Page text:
Amherst Lions Club hosts 63th charter night
AMHERST – The Amherst Lions Club celebrated its 63rd Charter Night recently, giving special recognition to several Lions for outstanding achievement.
Heritage Corner with Pat Crowe
Heritage Corner with Pat Crowe
Springhill placed second in the Barbers Shop Quartet staged in the aid of the Walter Callow Wheel Chair Carrier in the Forum at Halifax on Thursday, Friday and Saturday of last week. Yarmouth was adjudged the winner. Other quartets taking part were Dominion, Antigonish, Lunenburg and Middleton. Prizes awarded were: First $100; Second $50; Third $25. The prizes came as a surprise to the contestants.
Judges for the contest were: Trevor Jones, James Willis and Harvey Marshall.
Opening on Thursday evening Middleton and Springhill were the contestants with the locals winning. Friday evening Yarmouth won over Antigonish and Lunenburg and on Saturday evening Yarmouth placed first, Springhill second and Dominion third.
The local quartet was composed of Reginald Osmond, Donald Osmond, Harold King and Monson Lowther. They were sponsored by the Springhill Kinsmen’s Club. The quartet selected for their program a medley of songs, “On the Banks of the Wabash” and “Mandy Lee” as well as “The Old Songs” and “Sweet Genevieve”.
The two trips to the city were made in President Ian Price’s car driven by Sumner Cooper. Among those in the audience Saturday night were: Clara Ritchie, Mr. Orland Blenkhorn and other friends. Approximately 1500 persons heard the program Thursday and on Saturday the attendance swelled to about 3000.
Sing at Camp Hill
The local Quartet, as is usual with Springhill Musicians, did not forget the shut-ins. Saturday afternoon they arrived in the city early, paid a visit to Walter Callow and sang two numbers. After tea, they gave a half-hour program in the sun porch for the Camp Hill Veterans which were greatly appreciated. Among their audience was Arthur L. Canning, who is again taking treatment at Camp Hill.
Gordon Canning breaks leg
May 22, 1947 - Gordon Canning of Windham has been having more than his share of bad luck during the last few months. Last Fall, while loading a truck with hardwood logs, one of the logs slipped and crushed his right ankle and leg up to the knee. He was a patient in All Saints Hospital for months and was responding to treatment when he was taken to Halifax for examination and treatment under the Compensation Board. Daily he was treated at the Victoria General – and then on Wednesday last week as he was on the way to the hospital for his daily treatment he fell getting off the street car and broke the injured leg above the knee. His many friends will regret to learn of his latest accident.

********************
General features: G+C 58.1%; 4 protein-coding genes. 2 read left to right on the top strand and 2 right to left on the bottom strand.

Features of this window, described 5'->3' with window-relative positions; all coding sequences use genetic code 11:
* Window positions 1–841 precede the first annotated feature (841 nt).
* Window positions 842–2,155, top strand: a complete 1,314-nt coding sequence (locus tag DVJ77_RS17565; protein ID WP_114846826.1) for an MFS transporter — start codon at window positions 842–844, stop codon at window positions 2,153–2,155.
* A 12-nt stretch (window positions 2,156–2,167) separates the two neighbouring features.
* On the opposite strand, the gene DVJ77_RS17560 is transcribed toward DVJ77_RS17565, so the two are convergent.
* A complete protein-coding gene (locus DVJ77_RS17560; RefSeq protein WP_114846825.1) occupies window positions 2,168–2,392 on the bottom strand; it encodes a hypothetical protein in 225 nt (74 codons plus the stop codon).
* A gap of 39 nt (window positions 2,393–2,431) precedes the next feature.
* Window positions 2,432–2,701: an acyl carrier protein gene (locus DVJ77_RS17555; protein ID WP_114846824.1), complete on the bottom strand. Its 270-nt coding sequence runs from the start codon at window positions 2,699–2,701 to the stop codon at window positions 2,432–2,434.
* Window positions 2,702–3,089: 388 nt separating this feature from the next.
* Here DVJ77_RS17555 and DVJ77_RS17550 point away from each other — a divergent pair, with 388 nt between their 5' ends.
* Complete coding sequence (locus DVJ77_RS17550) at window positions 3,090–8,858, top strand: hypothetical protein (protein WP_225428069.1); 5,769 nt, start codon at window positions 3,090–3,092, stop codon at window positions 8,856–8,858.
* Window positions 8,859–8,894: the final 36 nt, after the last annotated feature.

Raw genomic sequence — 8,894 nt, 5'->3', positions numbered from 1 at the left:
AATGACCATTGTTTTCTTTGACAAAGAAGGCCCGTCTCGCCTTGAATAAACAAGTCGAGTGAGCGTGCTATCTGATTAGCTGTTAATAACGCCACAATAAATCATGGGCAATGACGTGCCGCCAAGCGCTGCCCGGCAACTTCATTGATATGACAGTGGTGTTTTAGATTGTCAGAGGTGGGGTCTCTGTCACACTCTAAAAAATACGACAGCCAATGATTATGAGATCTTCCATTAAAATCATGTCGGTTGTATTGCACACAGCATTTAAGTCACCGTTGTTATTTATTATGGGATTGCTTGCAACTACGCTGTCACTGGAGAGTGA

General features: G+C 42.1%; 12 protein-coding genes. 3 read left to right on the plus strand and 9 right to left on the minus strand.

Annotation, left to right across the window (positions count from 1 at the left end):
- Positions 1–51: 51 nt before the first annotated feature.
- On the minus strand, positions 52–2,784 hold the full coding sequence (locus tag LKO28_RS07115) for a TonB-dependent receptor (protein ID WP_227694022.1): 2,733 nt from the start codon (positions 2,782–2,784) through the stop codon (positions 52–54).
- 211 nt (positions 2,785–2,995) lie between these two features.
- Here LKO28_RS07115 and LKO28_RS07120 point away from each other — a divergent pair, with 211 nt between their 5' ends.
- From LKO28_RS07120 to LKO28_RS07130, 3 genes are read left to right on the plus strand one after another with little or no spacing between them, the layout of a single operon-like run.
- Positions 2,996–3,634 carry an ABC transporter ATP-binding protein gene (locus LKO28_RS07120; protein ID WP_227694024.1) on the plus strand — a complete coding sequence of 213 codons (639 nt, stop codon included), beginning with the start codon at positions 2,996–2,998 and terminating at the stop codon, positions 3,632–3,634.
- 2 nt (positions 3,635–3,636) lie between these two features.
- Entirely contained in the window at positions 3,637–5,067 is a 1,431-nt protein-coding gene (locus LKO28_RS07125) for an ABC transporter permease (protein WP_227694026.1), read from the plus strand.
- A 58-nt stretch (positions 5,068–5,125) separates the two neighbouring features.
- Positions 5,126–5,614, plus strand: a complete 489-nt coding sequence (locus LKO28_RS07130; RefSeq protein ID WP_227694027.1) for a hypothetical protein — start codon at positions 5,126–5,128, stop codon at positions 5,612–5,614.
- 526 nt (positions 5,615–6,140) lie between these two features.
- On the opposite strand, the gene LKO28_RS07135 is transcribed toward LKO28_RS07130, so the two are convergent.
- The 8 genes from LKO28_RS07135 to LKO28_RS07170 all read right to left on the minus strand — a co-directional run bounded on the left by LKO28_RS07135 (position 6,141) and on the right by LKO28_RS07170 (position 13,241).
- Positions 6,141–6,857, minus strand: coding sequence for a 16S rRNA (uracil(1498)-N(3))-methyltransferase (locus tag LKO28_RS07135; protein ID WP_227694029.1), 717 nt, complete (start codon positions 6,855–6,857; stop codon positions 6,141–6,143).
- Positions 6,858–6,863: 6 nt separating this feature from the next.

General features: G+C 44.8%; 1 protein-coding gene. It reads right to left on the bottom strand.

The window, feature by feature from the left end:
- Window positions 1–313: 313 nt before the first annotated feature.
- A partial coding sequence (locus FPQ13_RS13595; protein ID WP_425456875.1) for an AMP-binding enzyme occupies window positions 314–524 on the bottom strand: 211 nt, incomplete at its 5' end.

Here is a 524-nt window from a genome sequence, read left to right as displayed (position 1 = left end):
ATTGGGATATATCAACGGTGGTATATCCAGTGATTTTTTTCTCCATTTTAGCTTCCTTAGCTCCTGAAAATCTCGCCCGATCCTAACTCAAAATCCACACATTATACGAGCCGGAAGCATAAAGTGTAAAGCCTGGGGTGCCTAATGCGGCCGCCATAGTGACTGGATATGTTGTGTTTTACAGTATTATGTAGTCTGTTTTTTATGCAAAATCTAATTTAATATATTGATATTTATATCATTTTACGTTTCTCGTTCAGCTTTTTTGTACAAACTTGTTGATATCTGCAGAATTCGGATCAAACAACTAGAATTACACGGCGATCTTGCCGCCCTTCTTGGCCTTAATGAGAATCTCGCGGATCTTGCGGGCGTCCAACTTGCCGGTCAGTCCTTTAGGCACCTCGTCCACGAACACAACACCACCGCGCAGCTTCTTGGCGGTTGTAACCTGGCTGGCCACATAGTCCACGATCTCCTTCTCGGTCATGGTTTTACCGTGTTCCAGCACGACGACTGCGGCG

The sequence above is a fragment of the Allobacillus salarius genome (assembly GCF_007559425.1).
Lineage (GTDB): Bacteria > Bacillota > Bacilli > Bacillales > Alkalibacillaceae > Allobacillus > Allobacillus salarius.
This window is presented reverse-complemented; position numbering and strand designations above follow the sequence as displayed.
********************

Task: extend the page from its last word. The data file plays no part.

Falls from load of hay – breaks back
Mr. David Webb, Mountain Road, is in All Saints Hospital suffering from a broken back sustained when he fell from a load of hay Tuesday about the noon hour. Mr. Webb and his son Merlin were returning from Athol with a lot of hay and as they approached the corner at Letcher’s Store a sharp gust of wind blew the body of the wagon and both men fell to the ground. Mr. Webb sustained a broken back, while his son received a bad shaking up.
First woman driver
May 29, 1947 – Betty Brown, 16 years of age, is the first woman to drive in a race on the local track. In the first heat Saturday, Betty placed second, driving a race that brought her the plaudits of the big crowd. She was driving Joan Frisco owned by Rhodes Letcher.
The bowling alley
The new bowling alley opened officially Saturday morning by Wilbur Farnell will play a big part in the entertainment life of the community and Wilbur is to be commended for taking such a forward step. It is hoped it will be a financial success.
All day Saturday the balls were rolling and far into the night. Young and old took advantage of the opportunity to exercise themselves. The tone of the place was excellent. There was no rowdyism or bad language and young women mingled freely with the men for the use of the alleys. If this tone can be maintained – and a firm hand to maintain it – the bowling alley will fill a long-felt need in the community.
This week’s five facts about Springhill
91. The All Saints Cottage Hospital was officially opened on November 1,1893.
92. The Cottage Hospital Ladies Auxiliary was organized in 1893. The All Saints Hospital Auxiliary was organized on December 8, 1936 with Miss Frances Newman as President.
93. In 1904 the Societies meeting regularly were: Knights of Pythias; I.O.D.E.; Masons; St. Aidans Lodge; S.E. & B.E. Lord Nelson L.O.L.; Lord Wellington L.O.L.; C.M.B.A.
94. William Cliffe was the founder of he R.A.O.B. Order
95. The Wildlife Association of Springhill held its first Troutarama at Poison Lake on May 20, 1968